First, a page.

Blue Biofuels, says that Re-N-Vision, based out of St Louis, MO, has been awarded a Small Business Innovation Research (SBIR) Phase I Department of Energy grant for $199,902 with the title, “Disadvantaged Community Bioenergy Feedstock Consortium in Urban Areas”.
The grant was awarded under the Energy Efficiency and Renewable Energy Funding Program joint topic, “Community-Driven Solutions for a Just and Equitable Energy Transition”. The CTS technology of Blue Biofuels is chosen by Re-N-Vision to test the processing of agricultural and cellulosic waste into bioproducts.
The Phase I project will utilize Blue Biofuels’ CTS technology to process samples of agricultural and cellulosic waste to ascertain convertibility, yield and efficiency of these new specific feedstocks. Re-N-Vision is in contact with the Missouri department of agriculture and has received a letter of support for this program. There are tons of agricultural waste currently being discarded that offer the potential to be acquired at little-to-no cost.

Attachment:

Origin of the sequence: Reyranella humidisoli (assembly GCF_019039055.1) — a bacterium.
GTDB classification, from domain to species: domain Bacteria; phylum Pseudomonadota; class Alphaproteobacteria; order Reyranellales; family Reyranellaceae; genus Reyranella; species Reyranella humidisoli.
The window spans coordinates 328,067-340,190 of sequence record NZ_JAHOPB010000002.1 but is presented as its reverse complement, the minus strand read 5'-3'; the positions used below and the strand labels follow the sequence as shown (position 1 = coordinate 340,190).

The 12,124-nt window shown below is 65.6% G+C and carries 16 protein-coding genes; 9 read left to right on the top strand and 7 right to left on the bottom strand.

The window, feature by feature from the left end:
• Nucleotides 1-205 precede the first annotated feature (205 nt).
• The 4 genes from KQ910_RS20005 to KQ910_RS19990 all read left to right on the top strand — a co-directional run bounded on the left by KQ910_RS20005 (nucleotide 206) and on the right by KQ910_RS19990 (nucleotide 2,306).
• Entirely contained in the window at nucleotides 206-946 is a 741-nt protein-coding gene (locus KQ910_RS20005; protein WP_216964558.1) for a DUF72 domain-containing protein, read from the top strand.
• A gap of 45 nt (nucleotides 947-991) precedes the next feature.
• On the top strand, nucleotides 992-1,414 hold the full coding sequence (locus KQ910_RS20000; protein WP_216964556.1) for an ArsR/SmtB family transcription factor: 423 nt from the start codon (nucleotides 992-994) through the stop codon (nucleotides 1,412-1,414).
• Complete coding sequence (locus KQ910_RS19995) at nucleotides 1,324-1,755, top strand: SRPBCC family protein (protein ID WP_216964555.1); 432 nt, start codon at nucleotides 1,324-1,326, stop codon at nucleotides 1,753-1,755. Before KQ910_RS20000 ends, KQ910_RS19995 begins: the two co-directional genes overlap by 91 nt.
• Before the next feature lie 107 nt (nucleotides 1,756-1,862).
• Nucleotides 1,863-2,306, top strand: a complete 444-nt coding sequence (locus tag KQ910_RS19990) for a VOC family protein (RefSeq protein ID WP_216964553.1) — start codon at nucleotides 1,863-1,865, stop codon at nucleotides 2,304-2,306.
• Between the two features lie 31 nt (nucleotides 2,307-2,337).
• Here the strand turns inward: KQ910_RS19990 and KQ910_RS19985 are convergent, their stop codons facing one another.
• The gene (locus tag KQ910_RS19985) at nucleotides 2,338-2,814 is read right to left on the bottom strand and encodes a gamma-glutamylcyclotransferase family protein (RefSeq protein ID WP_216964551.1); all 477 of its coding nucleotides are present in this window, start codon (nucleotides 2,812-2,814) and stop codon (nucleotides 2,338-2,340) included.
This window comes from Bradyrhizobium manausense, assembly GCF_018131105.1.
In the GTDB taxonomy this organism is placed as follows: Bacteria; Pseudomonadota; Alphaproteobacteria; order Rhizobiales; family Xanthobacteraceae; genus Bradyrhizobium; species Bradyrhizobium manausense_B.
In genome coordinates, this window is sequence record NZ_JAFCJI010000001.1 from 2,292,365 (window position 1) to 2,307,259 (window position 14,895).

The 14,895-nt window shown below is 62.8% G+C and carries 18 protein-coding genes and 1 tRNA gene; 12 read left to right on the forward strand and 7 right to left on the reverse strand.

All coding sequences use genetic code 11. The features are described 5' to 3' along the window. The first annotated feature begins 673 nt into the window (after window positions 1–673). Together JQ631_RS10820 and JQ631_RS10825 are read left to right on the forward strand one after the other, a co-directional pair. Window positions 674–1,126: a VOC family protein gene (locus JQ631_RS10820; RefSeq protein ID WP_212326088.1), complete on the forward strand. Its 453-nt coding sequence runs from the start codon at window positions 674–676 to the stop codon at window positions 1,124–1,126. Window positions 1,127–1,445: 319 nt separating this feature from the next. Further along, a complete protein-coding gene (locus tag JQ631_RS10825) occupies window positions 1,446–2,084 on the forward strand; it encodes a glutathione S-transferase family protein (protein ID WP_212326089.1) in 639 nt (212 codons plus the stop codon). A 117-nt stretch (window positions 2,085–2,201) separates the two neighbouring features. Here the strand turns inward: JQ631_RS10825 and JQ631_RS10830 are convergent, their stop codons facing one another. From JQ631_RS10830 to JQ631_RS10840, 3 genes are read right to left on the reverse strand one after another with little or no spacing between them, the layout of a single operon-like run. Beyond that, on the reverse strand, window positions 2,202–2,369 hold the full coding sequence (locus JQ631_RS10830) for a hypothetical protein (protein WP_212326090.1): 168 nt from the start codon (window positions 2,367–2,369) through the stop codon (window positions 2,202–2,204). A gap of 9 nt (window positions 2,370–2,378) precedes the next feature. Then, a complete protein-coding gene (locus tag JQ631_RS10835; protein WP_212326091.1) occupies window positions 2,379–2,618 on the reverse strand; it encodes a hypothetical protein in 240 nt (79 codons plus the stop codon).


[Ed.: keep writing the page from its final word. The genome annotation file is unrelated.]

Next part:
Re-N-Vision’s focus is to build a consortium of stakeholders in disadvantaged urban communities that will strengthen economic growth, local infrastructure, and community dignity, while producing environmental benefits within the community by growing, cultivating, and/or collecting plant-based feedstock and waste, and processing it into saleable bioproducts.
Upon completion of Phase I, Re-N-Vision plans to apply for a Phase II grant, which is up to $2.2 million. The plan for Phase II is to utilize kilotons of agricultural waste as feedstock to create bio products. If Phase II is successful, Re-N-Vision plans to apply for a Phase III grant, which can be several million dollars and is granted at the discretion of the US Department of Energy. Blue Biofuels will collaborate with Re-N-Vision on all future phases of the project.
For more information visit www.bluebiofuels.com